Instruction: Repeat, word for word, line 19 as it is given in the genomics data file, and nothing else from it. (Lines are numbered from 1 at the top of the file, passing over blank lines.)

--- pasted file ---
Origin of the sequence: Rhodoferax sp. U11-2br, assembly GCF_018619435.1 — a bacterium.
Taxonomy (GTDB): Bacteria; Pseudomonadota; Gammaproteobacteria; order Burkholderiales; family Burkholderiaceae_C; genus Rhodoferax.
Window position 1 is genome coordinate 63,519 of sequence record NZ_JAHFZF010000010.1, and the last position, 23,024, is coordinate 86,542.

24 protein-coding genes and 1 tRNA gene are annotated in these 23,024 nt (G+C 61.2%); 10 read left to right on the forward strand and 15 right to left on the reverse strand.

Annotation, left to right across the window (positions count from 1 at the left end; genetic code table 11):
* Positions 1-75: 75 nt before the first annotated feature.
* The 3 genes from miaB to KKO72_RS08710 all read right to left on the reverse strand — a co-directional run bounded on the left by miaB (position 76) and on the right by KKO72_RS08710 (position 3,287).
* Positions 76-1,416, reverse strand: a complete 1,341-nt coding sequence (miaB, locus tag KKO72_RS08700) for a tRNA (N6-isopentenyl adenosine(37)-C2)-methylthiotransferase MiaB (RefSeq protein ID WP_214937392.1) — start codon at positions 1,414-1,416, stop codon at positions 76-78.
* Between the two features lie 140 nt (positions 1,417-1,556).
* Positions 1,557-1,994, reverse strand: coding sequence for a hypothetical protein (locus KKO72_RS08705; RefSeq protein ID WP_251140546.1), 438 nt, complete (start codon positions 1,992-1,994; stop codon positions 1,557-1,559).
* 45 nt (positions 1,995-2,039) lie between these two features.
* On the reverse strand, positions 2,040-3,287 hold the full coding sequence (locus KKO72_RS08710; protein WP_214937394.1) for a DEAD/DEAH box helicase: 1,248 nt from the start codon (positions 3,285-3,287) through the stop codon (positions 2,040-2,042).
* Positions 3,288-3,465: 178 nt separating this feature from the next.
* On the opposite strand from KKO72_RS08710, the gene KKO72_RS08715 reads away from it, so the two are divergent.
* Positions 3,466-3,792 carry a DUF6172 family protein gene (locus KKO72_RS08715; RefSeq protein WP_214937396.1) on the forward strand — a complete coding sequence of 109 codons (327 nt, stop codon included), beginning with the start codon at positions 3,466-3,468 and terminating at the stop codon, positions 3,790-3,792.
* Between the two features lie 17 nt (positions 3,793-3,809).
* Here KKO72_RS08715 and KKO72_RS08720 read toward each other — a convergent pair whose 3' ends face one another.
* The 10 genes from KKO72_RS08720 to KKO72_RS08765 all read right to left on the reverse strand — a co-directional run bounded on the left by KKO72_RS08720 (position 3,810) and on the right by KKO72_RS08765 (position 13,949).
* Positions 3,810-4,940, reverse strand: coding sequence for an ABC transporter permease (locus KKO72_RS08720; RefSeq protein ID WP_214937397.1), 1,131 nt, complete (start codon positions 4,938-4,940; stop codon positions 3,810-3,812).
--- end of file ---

* Positions 3,810-4,940, reverse strand: coding sequence for an ABC transporter permease (locus KKO72_RS08720; RefSeq protein ID WP_214937397.1), 1,131 nt, complete (start codon positions 4,938-4,940; stop codon positions 3,810-3,812).